Backup non-btrfs boot partition on pacman transactions

If your /boot partition is on a non btrfs filesystem (e.g. an ESP) you are not able to do snapper backups with it. You can copy the boot partition automatically on a kernel update to your btrfs root with a hook. This also plays nice together with snap-pac.

Operation = Upgrade
Operation = Install
Operation = Remove
Type = Package
Target = linux

Depends = rsync
Description = Backing up /boot...
When = PreTransaction
Exec = /usr/bin/rsync -avzq --delete /boot /.bootbackup

Incremental backup to external drive

The following packages use btrfs send and btrfs receive to send backups incrementally to an external drive. Refer to their documenation to see differences in implementation, features, and requirements.

  • snap-sync — "Use snapper snapshots to backup to external drive." || snap-syncAUR
  • snapsync — "A synchronization tool for snapper" || ruby-snapsyncAUR
  • buttersink — "Buttersink is like rsync for btrfs snapshots." || buttersink-gitAUR

Suggested filesystem layout

Note: The following layout is intended not to be used with snapper rollback, but is intended to mitigate inherit problems with restoring / with that command. See this forum thread.

Here is a suggested file system layout for easily restoring your / to a previous snapshot:

   ├── @
   |       |
   |       ├── /usr
   |       |
   |       ├── /bin
   |       |
   |       ├── /.snapshots
   |       |
   |       ├── ...
   ├── @snapshots
   └── @...

Where /.snapshots is a mountpoint for @snapshots. @... are subvolumes that you want to keep separate from the subvolume you will be mounting as / (@). When taking a snapshot of /, these other subvolumes are not included. However, you can still snapshot these other subvolumes separately by creating other snapper configurations for them. Additionally, if you were to restore your system to a previous snapshots of /, these other subvolumes will remain unaffected.

For example if you want to be able restore / to a previous snapshot but keep your /home intact, you should create a subvolume that will be mounted at /home. See Btrfs#Mounting subvolumes.

This layout allows the snapper utility to take regular snapshots of /, while at the same time making it easy to restore / from an Arch Live CD if it becomes unbootable.

In this sceneario, after the initial setup, snapper needs no changes, and will work as expected.

Note: Even if a subvolume is nested below @, a snapshot of / will not include it. Be sure to set up snapper for any additional subvolumes you want to keep snapshots of besides the one mounted at /.

Configuration of snapper and mount point

Make sure /.snapshots is not mounted and does not exist as folder.

 # umount /.snapshots
 # rm -r /.snapshots

Then #Create a new configuration for /.

Now mount @snapshots to /.snapshots. For example, for a file system located on /dev/sda1:

 # mount -o subvol=@snapshots /dev/sda1 /.snapshots

To make this mount permanent, add an entry to your fstab.

Or if you have an existing fstab entry remount the snapshot subvolume:

 # mount -a

Give the folder 750 permissions.

This will make all snapshots that snapper creates be stored outside of the @ subvolume, so that @ can easily be replaced anytime without losing the snapper snapshots.

Restoring / to a previous snapshot of @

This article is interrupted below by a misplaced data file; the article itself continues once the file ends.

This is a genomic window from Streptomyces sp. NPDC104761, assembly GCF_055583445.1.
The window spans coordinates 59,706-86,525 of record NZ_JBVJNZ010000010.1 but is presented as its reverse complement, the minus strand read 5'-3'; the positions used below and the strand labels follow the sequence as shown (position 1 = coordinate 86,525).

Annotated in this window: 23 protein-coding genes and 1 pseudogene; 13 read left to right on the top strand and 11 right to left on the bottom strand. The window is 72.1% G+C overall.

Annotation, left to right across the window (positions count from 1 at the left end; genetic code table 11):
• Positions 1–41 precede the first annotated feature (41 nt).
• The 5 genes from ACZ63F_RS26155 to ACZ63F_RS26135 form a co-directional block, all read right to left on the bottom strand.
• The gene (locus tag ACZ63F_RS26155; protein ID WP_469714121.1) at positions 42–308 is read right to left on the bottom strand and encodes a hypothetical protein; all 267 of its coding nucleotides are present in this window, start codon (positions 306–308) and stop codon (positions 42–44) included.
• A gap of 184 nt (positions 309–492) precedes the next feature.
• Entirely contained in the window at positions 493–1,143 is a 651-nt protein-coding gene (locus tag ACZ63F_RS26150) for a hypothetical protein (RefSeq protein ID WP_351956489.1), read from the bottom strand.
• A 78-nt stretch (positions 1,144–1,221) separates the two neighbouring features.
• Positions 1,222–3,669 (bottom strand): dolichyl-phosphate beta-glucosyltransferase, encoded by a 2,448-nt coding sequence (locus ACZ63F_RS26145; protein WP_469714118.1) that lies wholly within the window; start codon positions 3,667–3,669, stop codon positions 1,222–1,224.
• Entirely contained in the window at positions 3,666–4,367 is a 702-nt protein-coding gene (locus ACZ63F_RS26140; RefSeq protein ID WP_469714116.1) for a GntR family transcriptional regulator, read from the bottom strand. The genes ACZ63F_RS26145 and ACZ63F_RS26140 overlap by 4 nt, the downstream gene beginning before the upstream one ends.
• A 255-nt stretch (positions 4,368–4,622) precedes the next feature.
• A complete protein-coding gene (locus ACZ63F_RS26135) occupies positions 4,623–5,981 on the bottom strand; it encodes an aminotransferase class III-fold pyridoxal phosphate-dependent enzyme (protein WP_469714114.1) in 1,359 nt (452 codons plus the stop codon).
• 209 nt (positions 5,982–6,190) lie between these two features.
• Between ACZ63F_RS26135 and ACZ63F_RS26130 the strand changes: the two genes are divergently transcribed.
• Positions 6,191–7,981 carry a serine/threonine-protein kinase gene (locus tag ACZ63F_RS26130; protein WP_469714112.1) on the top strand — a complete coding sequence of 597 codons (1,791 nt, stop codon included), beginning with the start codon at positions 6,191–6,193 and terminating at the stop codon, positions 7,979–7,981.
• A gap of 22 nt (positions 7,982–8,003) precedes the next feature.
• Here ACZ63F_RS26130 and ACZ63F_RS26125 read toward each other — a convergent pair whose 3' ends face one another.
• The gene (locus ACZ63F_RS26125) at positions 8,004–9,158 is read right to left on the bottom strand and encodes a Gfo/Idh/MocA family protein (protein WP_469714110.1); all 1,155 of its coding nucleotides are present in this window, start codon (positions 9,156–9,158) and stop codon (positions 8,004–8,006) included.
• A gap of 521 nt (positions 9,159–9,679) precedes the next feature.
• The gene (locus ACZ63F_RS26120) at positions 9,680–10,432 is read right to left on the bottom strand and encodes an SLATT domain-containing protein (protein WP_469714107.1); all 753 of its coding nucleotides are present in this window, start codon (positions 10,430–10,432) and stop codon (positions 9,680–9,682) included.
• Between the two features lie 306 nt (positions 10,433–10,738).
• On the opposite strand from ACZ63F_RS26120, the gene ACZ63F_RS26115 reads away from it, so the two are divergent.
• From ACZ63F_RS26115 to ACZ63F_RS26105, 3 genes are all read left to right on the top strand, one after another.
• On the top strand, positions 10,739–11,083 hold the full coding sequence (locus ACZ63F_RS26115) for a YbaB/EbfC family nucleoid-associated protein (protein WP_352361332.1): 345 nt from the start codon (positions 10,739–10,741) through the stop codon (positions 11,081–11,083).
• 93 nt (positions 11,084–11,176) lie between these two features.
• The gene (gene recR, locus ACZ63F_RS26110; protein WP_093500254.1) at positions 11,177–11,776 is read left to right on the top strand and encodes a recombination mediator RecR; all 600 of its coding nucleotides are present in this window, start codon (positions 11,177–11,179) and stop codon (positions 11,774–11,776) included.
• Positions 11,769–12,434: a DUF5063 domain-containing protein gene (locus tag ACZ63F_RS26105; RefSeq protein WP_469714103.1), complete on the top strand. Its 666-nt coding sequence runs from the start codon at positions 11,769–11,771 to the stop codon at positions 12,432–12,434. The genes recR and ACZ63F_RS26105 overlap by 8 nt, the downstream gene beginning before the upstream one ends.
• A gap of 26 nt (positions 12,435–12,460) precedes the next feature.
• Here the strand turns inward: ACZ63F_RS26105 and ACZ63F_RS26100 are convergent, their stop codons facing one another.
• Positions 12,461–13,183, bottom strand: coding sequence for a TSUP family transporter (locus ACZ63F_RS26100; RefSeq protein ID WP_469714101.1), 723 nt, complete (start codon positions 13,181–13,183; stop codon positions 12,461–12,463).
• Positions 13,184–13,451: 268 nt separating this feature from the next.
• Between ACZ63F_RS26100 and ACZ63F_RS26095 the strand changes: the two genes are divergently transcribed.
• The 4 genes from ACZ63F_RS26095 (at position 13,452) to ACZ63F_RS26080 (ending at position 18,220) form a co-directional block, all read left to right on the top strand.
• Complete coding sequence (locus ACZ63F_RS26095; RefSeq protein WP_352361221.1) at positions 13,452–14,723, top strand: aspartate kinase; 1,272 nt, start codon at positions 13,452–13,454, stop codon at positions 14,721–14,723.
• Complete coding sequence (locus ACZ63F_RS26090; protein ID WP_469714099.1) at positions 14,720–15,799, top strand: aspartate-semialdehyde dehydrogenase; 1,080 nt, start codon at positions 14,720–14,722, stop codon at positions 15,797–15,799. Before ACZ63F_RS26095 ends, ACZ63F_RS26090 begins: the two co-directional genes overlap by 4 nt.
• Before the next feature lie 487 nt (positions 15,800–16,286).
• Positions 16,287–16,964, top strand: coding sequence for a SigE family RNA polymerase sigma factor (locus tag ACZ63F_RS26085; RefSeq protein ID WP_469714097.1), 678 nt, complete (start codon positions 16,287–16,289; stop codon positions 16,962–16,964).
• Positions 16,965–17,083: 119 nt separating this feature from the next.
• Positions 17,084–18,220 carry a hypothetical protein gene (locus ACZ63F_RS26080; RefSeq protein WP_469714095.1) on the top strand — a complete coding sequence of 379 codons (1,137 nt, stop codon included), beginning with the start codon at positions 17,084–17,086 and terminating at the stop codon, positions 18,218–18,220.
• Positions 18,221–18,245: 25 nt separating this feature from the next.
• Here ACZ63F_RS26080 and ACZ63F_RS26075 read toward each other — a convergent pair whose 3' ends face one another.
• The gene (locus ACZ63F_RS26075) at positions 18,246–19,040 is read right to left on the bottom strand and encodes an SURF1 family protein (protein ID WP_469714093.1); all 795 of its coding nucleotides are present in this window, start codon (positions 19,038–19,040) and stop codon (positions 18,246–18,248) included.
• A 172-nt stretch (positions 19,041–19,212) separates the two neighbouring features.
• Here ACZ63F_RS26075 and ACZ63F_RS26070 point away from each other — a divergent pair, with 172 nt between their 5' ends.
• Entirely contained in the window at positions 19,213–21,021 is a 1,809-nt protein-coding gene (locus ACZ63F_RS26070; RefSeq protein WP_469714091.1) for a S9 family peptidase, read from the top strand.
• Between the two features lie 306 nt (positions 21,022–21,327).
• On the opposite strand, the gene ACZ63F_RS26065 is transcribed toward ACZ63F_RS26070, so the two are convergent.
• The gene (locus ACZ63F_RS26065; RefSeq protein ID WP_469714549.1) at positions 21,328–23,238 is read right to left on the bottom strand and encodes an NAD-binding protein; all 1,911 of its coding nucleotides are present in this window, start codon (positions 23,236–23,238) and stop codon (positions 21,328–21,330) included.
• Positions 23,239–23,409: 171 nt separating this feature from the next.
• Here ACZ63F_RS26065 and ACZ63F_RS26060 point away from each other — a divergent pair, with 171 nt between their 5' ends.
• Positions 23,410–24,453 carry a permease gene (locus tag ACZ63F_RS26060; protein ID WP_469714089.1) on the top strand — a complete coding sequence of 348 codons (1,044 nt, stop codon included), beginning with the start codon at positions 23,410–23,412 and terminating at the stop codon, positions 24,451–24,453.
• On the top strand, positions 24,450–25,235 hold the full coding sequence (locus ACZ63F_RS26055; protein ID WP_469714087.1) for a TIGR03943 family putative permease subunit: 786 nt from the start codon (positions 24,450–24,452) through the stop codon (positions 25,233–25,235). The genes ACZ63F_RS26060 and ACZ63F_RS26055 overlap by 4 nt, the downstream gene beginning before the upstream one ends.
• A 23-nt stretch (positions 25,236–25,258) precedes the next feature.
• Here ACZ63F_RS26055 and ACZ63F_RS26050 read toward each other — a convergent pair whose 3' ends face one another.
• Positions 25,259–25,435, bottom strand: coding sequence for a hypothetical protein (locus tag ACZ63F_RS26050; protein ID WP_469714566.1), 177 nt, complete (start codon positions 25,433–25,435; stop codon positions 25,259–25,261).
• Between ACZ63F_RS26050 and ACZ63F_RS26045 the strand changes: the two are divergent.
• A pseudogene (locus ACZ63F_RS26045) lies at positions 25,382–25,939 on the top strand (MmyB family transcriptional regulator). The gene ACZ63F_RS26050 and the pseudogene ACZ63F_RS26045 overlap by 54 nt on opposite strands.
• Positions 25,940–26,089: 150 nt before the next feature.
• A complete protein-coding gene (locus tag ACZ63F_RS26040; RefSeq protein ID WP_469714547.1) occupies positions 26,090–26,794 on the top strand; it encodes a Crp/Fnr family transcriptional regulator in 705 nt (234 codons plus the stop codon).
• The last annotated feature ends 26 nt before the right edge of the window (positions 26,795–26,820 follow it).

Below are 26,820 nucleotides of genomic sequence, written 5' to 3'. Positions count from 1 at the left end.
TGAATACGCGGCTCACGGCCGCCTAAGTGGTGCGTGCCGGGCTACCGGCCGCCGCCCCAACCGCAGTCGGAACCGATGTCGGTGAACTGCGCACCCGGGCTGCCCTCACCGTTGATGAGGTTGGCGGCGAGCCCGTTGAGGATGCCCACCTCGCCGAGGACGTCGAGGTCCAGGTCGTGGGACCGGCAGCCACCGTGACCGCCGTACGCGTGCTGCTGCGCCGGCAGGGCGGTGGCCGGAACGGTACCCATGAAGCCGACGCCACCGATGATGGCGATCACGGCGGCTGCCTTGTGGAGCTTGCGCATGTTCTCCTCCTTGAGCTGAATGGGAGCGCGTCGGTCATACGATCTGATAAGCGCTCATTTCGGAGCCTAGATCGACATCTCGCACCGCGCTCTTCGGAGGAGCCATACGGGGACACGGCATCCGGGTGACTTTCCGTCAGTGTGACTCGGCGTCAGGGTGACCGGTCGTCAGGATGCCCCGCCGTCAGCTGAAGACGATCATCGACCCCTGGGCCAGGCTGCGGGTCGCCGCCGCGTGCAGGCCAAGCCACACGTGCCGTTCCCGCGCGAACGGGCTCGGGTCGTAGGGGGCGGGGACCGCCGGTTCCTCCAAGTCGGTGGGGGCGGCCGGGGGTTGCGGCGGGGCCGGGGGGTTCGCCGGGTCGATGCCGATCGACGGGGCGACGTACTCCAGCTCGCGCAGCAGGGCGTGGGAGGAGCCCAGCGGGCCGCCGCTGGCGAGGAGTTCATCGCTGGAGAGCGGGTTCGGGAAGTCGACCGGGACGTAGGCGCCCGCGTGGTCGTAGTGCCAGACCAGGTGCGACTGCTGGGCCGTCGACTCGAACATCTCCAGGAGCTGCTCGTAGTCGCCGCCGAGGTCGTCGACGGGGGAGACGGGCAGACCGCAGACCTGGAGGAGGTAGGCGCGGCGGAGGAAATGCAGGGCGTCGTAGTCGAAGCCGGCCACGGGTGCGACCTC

If you ever want to restore / using one of snapper's snapshots, first boot into a live Arch Linux USB/CD.

Mount the toplevel subvolume (subvolid=5). That is, omit any subvolid mount flags.

Find the snapshot you want to recover in /mnt/@snapshots/*/info.xml.

Tip: You can use vi to easily browse through each file:
 # vi /mnt/@snapshots/*/info.xml
Use :n to see the next file and :rew to go back to the first file.

Browse through the <description> tags and the <date> tags, and when you find the snapshot you wish to restore, remember the <num> number.

Now, move @ to another location (e.g. /@.broken) to save a copy of the current system. Alternatively, simply delete @ using btrfs subvolume delete.

Create a read-write snapshot of the read-only snapshot snapper took:

 # btrfs subvol snapshot /mnt/@snapshots/#/snapshot /mnt/@

Where # is the number of the snapper snapshot you wish to restore. Your / has now been restore to the previous snapshot. Now just simply reboot.

Deleting files from snapshots

If you want to delete a specific file or folder from past snapshots without deleting the snapshots themselves, snapperS is a script that adds this functionality to Snapper. This script can also be used to manipulate past snapshots in a number of other ways that Snapper does not currently support.

If you want to remove a file without using an extra script, you just need to make your snapshot subvolume read-write, which you can do with:

# btrfs property set /path/to/.snapshots/<snapshot_num>/snapshot ro false

verify that ro=false:

# btrfs property get /path/to/.snapshots/<snapshot_num>/snapshot

You can now modify files in /path/to/.snapshots/<snapshot_num>/snapshot like normal. You can use a shell loop to work on your snapshots in bulk.

Preventing slowdowns

Keeping many of snapshots for a large timeframe on a busy filesystem like /, where many system updates happen over time) can cause serious slowdowns. You can prevent it by:

  • Creating subvolumes for things that are not worth being snapshotted, like /var/cache/pacman/pkg, /var/abs, /var/tmp, and /srv.
  • Editing the default settings for hourly/daily/monthly/yearly snapshots when using #Automatic timeline snapshots.


By default, updatedb will also index the .snapshots directory created by snapper, which can cause serious slowdown and excessive memory usage if you have many snapshots. You can prevent updatedb from indexing over it by editing:

PRUNENAMES = ".snapshots"

Preserving log files

It's recommended to create a subvolume for /var/log so that snapshots of / exclude it. That way if a snapshot of / is restored your log files will not also be reverted to the previous state. This make it easier to troubleshoot.

Cleanup based on disk usage

Tango-view-fullscreen.pngThis article or section needs expansion.Tango-view-fullscreen.png

Reason: See [1] for ideas. (Discuss in Talk:Snapper#)


Snapper logs

Snapper writes all activity to /var/log/snapper.log - check this file first if you think something goes wrong.

If you have issues with hourly/daily/weekly snapshots, the most common cause for this so far has been that the cronie service (or whatever cron daemon you are using) was not running.

IO error

If you get an 'IO Error' when trying to create a snapshot please make sure that the .snapshots directory associated to the subvolume you are trying to snapshot is a subvolume by itself.

Another possible cause is that .snapshots directory does not have root as an owner (You will find - .snapshots must have owner root in the /var/log/snapper.log).

See also